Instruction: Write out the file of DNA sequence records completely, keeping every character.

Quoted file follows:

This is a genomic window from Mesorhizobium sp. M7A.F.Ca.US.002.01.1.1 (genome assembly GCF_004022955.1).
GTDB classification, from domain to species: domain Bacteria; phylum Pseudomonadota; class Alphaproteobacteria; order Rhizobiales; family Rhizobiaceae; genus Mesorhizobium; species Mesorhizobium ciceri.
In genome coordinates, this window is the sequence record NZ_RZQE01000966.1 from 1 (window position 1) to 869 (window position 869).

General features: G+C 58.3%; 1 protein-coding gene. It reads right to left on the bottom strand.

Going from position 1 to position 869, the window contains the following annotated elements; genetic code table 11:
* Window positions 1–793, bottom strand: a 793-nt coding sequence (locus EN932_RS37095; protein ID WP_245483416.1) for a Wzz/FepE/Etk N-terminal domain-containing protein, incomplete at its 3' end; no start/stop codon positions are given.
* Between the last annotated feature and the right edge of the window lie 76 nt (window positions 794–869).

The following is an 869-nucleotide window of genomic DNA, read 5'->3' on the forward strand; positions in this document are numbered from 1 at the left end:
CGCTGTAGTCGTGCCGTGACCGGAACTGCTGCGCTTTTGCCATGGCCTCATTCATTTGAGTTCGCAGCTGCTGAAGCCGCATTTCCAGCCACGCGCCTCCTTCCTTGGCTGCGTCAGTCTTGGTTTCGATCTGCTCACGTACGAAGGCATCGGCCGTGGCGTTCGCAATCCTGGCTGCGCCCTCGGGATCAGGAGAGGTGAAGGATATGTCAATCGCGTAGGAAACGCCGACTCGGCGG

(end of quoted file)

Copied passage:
This is a genomic window from Mesorhizobium sp. M7A.F.Ca.US.002.01.1.1 (genome assembly GCF_004022955.1).
GTDB classification, from domain to species: domain Bacteria; phylum Pseudomonadota; class Alphaproteobacteria; order Rhizobiales; family Rhizobiaceae; genus Mesorhizobium; species Mesorhizobium ciceri.
In genome coordinates, this window is the sequence record NZ_RZQE01000966.1 from 1 (window position 1) to 869 (window position 869).

General features: G+C 58.3%; 1 protein-coding gene. It reads right to left on the bottom strand.

Going from position 1 to position 869, the window contains the following annotated elements; genetic code table 11:
* Window positions 1–793, bottom strand: a 793-nt coding sequence (locus EN932_RS37095; protein ID WP_245483416.1) for a Wzz/FepE/Etk N-terminal domain-containing protein, incomplete at its 3' end; no start/stop codon positions are given.
* Between the last annotated feature and the right edge of the window lie 76 nt (window positions 794–869).

The following is an 869-nucleotide window of genomic DNA, read 5'->3' on the forward strand; positions in this document are numbered from 1 at the left end:
CGCTGTAGTCGTGCCGTGACCGGAACTGCTGCGCTTTTGCCATGGCCTCATTCATTTGAGTTCGCAGCTGCTGAAGCCGCATTTCCAGCCACGCGCCTCCTTCCTTGGCTGCGTCAGTCTTGGTTTCGATCTGCTCACGTACGAAGGCATCGGCCGTGGCGTTCGCAATCCTGGCTGCGCCCTCGGGATCAGGAGAGGTGAAGGATATGTCAATCGCGTAGGAAACGCCGACTCGGCGG